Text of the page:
National has rebounded from the Jami-Lee Ross saga to 46 per cent, up three points, in the last 1 News Colmar Brunton poll for the year.

Labour has slipped two points to 43 per cent.

The Greens are down two to five per cent, New Zealand First is down 1 to four per cent and Act registers 1 per cent, from zero in the October poll.

Prime Minister Jacinda Ardern has slipped as preferred Prime Minister from 42 per cent to 39 per cent.

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National leader Simon Bridges is steady on 7 per cent.

Bridges' former leadership rival Judith Collins in up one point to 6 per cent.

Deputy Prime Minister and New Zealand First leader Winston Peters is steady on 4 per cent.

The last poll was taken in the midst of the Jami-Lee Ross crisis in which the MP was accused of being the leaker of Bridges' travel expenses.

Ross said he had suffered a breakdown after being criticised by Bridges and deputy leader Paula Bennett for the way he treated women and had taken leave.

But he returned to Parliament after being named as the likely leaker and accused Bridges of being corrupt and he quit National at the same time the caucus was expelling him.

In the fallout from that, National dropped below Labour for the first time in Government in the 1 News Colmar Brunton poll and now it is back in front.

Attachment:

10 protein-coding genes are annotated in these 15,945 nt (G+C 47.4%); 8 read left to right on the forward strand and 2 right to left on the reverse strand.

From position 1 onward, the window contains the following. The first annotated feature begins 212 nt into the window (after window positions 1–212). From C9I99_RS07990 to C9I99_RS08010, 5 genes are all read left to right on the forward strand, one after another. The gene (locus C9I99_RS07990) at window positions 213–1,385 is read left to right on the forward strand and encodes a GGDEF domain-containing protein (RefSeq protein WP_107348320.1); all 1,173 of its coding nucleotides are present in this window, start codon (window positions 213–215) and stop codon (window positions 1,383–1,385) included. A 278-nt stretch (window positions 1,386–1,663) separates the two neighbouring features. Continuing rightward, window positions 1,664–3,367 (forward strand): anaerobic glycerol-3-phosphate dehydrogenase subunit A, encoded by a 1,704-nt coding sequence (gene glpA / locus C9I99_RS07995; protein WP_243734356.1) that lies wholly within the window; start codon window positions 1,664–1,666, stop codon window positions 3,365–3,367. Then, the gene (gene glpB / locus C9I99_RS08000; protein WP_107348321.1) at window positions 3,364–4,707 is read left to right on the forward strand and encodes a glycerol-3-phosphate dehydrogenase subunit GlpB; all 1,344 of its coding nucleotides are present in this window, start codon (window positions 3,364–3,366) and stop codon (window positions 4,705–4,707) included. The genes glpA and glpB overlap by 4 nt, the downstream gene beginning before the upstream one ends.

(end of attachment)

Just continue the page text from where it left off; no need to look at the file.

Translated to seats in the House, New Zealand First would be out of Parliament altogether - perhaps a motive for the parties of Government to revisit lowering the threshold to four per cent instead of five per cent.

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Labour with 54 seats and the Greens with 7 seats would be able to form a majority Government with National's 58 seats and Act's 1 - assuming Act leader David Seymour held Epsom.

The Maori Party, which was tossed out of Parliament last year, also stayed steady on 1 per cent.

In the time since the last poll was taken, the Government has been under pressure over petrol prices, and the decision to grant residency to convicted drug smuggler and Czech national Karel Sroubek, although that decision was reversed last week.

Ardern told 1 News she was very happy Labour was finishing the year stronger than it had started.

"We still make up a majority as a coalition Government."

Bridges was pleased with the poll.

"It shows that National has come through a tough period and it is very focused on what Kiwis are worried about heading into Christmas - the bread and butter issues of the cost of living, tax and law and order," he told the Herald.

On the issue of Judith Collins rising up the preferred Prime Minister stakes he said: "I don't think this is a beauty contest. It is the party vote ultimately that matters and under my leadership, National is proving strong and resilient."

But he said 2019 would be a massive year and he was far from complacent.

Judith Collins, when asked if she would consider being the leader, said it was not something that had come up at all.

"My view is that I support the leader, I support the caucus and the party," she told 1 News.

On the question about economic outlook, 37 per cent thought the economy would be in a better state over the next year (up four), and 34 per cent thought it would be in a worse state (down seven).